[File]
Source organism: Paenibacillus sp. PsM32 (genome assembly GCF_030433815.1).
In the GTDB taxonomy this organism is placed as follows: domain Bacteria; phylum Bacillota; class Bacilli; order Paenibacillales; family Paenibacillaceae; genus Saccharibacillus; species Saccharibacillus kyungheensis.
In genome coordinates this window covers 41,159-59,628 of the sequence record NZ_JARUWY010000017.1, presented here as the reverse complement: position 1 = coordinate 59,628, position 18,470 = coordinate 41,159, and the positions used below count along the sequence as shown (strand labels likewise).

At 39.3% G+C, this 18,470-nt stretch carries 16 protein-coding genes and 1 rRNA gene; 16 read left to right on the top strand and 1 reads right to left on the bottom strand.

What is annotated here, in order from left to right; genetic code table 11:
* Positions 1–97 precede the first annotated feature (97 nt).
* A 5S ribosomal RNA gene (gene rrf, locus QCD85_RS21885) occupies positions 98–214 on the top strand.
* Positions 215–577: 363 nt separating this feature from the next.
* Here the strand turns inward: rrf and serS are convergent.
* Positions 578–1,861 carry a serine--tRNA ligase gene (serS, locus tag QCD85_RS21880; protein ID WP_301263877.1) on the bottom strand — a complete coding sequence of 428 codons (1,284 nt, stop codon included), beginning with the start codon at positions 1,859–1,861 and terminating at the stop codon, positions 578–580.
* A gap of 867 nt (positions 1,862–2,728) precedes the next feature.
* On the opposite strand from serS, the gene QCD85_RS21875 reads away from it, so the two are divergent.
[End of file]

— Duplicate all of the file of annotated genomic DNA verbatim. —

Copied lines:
Source organism: Paenibacillus sp. PsM32 (genome assembly GCF_030433815.1).
In the GTDB taxonomy this organism is placed as follows: domain Bacteria; phylum Bacillota; class Bacilli; order Paenibacillales; family Paenibacillaceae; genus Saccharibacillus; species Saccharibacillus kyungheensis.
In genome coordinates this window covers 41,159-59,628 of the sequence record NZ_JARUWY010000017.1, presented here as the reverse complement: position 1 = coordinate 59,628, position 18,470 = coordinate 41,159, and the positions used below count along the sequence as shown (strand labels likewise).

At 39.3% G+C, this 18,470-nt stretch carries 16 protein-coding genes and 1 rRNA gene; 16 read left to right on the top strand and 1 reads right to left on the bottom strand.

What is annotated here, in order from left to right; genetic code table 11:
* Positions 1–97 precede the first annotated feature (97 nt).
* A 5S ribosomal RNA gene (gene rrf, locus QCD85_RS21885) occupies positions 98–214 on the top strand.
* Positions 215–577: 363 nt separating this feature from the next.
* Here the strand turns inward: rrf and serS are convergent.
* Positions 578–1,861 carry a serine--tRNA ligase gene (serS, locus tag QCD85_RS21880; protein ID WP_301263877.1) on the bottom strand — a complete coding sequence of 428 codons (1,284 nt, stop codon included), beginning with the start codon at positions 1,859–1,861 and terminating at the stop codon, positions 578–580.
* A gap of 867 nt (positions 1,862–2,728) precedes the next feature.
* On the opposite strand from serS, the gene QCD85_RS21875 reads away from it, so the two are divergent.